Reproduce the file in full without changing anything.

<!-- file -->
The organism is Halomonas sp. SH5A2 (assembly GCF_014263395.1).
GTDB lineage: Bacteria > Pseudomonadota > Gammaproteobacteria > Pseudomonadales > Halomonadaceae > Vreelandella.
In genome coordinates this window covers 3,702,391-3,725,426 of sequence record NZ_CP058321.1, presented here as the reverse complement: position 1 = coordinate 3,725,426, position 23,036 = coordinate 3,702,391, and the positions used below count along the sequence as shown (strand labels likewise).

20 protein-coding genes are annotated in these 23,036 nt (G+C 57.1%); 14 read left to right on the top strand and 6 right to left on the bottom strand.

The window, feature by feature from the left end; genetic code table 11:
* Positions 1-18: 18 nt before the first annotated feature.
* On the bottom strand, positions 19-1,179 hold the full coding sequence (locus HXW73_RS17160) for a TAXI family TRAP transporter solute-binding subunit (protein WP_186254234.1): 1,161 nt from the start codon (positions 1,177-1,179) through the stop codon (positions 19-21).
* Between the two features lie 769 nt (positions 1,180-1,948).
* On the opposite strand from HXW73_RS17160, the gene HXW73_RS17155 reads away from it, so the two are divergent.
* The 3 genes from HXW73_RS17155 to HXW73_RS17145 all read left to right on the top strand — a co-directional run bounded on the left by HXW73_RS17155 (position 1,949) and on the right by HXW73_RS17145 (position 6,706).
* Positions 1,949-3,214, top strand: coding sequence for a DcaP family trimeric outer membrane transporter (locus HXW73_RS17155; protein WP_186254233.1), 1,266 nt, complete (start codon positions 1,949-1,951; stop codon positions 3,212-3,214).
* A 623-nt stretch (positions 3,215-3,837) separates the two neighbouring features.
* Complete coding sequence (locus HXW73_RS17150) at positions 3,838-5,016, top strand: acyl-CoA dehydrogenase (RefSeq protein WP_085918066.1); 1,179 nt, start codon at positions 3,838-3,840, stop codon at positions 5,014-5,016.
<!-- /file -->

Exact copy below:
The organism is Halomonas sp. SH5A2 (assembly GCF_014263395.1).
GTDB lineage: Bacteria > Pseudomonadota > Gammaproteobacteria > Pseudomonadales > Halomonadaceae > Vreelandella.
In genome coordinates this window covers 3,702,391-3,725,426 of sequence record NZ_CP058321.1, presented here as the reverse complement: position 1 = coordinate 3,725,426, position 23,036 = coordinate 3,702,391, and the positions used below count along the sequence as shown (strand labels likewise).

20 protein-coding genes are annotated in these 23,036 nt (G+C 57.1%); 14 read left to right on the top strand and 6 right to left on the bottom strand.

The window, feature by feature from the left end; genetic code table 11:
* Positions 1-18: 18 nt before the first annotated feature.
* On the bottom strand, positions 19-1,179 hold the full coding sequence (locus HXW73_RS17160) for a TAXI family TRAP transporter solute-binding subunit (protein WP_186254234.1): 1,161 nt from the start codon (positions 1,177-1,179) through the stop codon (positions 19-21).
* Between the two features lie 769 nt (positions 1,180-1,948).
* On the opposite strand from HXW73_RS17160, the gene HXW73_RS17155 reads away from it, so the two are divergent.
* The 3 genes from HXW73_RS17155 to HXW73_RS17145 all read left to right on the top strand — a co-directional run bounded on the left by HXW73_RS17155 (position 1,949) and on the right by HXW73_RS17145 (position 6,706).
* Positions 1,949-3,214, top strand: coding sequence for a DcaP family trimeric outer membrane transporter (locus HXW73_RS17155; protein WP_186254233.1), 1,266 nt, complete (start codon positions 1,949-1,951; stop codon positions 3,212-3,214).
* A 623-nt stretch (positions 3,215-3,837) separates the two neighbouring features.
* Complete coding sequence (locus HXW73_RS17150) at positions 3,838-5,016, top strand: acyl-CoA dehydrogenase (RefSeq protein WP_085918066.1); 1,179 nt, start codon at positions 3,838-3,840, stop codon at positions 5,014-5,016.